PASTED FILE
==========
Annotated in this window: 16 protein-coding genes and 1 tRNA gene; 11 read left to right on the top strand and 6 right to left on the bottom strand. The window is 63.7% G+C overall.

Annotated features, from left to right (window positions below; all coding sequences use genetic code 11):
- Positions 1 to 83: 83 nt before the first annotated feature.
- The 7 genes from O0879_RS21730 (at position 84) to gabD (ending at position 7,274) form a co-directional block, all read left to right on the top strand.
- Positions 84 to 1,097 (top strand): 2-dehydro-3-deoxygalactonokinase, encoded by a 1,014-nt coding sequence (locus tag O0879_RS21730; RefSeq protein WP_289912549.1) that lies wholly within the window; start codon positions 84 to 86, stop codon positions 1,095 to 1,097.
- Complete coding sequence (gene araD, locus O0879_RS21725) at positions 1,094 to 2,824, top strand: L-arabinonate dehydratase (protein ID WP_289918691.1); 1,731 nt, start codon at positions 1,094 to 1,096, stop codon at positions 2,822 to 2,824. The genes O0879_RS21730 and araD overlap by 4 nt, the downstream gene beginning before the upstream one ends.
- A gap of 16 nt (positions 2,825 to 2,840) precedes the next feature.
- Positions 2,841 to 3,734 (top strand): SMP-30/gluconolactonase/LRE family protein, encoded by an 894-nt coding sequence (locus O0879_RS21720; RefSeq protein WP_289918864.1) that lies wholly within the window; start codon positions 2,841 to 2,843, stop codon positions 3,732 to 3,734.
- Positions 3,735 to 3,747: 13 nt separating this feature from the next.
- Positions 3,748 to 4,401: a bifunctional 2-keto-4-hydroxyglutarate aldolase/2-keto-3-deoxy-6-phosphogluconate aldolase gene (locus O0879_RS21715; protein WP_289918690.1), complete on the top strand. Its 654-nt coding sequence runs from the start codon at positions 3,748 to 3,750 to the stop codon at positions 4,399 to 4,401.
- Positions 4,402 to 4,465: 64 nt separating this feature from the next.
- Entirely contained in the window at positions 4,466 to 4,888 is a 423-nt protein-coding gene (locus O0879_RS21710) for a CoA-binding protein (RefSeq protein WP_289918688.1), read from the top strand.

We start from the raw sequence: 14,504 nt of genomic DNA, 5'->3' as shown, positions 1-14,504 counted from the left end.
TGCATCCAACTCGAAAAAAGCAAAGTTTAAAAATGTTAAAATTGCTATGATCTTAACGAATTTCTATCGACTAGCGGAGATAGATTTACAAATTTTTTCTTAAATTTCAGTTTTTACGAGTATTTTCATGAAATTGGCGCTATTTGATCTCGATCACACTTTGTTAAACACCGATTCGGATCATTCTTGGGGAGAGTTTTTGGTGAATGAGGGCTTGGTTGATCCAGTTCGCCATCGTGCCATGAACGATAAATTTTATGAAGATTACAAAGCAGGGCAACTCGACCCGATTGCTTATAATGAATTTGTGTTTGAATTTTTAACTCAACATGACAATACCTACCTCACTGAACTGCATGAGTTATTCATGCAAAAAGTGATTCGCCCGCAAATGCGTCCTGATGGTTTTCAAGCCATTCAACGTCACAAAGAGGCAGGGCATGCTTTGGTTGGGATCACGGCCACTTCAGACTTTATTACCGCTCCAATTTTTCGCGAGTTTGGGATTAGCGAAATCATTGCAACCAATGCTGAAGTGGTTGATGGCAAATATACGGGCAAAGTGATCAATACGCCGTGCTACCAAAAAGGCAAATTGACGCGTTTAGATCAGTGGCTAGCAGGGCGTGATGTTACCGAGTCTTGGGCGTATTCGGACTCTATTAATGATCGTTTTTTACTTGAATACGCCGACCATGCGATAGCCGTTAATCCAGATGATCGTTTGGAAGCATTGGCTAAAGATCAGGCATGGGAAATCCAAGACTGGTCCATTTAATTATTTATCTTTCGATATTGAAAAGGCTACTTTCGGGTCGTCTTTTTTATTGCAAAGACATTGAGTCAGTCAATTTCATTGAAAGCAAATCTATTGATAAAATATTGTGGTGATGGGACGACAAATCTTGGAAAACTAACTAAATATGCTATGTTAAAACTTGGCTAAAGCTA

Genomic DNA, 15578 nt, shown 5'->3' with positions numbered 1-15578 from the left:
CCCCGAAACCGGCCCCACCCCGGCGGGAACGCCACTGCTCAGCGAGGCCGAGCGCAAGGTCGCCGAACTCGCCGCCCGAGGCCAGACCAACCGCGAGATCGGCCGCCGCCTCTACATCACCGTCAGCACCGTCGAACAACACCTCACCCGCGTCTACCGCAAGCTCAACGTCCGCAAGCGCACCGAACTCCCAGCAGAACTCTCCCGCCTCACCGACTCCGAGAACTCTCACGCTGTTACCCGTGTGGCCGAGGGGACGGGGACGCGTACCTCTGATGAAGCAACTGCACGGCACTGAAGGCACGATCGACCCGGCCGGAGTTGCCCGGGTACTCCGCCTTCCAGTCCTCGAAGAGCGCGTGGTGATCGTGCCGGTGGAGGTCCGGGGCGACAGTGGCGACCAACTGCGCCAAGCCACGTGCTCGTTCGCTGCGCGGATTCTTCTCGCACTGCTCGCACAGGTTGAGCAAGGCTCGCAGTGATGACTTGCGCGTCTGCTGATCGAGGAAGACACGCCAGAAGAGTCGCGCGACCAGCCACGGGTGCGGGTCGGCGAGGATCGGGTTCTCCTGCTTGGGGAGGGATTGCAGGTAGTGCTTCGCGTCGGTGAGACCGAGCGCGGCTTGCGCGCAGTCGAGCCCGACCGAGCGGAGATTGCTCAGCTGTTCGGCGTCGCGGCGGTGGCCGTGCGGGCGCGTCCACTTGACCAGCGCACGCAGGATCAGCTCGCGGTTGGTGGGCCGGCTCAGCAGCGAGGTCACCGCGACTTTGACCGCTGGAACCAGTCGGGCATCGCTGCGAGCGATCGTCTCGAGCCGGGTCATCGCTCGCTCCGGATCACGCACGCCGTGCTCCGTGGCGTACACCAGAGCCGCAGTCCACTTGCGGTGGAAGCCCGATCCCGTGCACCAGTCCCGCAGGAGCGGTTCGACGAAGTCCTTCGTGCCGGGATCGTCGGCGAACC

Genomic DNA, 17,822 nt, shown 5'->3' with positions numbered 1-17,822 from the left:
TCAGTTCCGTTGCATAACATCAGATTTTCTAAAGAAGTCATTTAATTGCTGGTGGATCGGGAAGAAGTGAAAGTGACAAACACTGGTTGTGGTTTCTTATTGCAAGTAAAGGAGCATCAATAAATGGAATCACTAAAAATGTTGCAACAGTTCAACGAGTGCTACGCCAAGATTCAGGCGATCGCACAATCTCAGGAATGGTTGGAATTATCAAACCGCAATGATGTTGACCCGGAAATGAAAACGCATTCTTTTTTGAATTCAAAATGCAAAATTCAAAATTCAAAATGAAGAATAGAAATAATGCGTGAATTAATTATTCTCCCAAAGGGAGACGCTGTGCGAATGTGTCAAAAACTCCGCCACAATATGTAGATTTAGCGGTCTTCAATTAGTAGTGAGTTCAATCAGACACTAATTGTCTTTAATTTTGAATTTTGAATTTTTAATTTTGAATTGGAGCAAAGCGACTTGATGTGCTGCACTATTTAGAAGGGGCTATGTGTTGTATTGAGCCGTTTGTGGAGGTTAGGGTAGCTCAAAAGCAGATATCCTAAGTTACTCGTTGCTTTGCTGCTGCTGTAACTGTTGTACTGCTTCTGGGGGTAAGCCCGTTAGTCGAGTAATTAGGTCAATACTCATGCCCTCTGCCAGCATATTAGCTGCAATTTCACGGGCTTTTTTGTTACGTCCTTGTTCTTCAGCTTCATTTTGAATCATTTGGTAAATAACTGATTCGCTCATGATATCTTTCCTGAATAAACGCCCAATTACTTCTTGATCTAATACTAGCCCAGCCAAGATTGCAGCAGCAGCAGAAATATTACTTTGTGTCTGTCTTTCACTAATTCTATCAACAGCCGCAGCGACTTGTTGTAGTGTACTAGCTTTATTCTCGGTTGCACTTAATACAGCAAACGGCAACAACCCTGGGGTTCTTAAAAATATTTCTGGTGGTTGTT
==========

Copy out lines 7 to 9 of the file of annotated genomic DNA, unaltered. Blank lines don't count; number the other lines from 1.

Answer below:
- A gap of 16 nt (positions 2,825 to 2,840) precedes the next feature.
- Positions 2,841 to 3,734 (top strand): SMP-30/gluconolactonase/LRE family protein, encoded by an 894-nt coding sequence (locus O0879_RS21720; RefSeq protein WP_289918864.1) that lies wholly within the window; start codon positions 2,841 to 2,843, stop codon positions 3,732 to 3,734.
- Positions 3,735 to 3,747: 13 nt separating this feature from the next.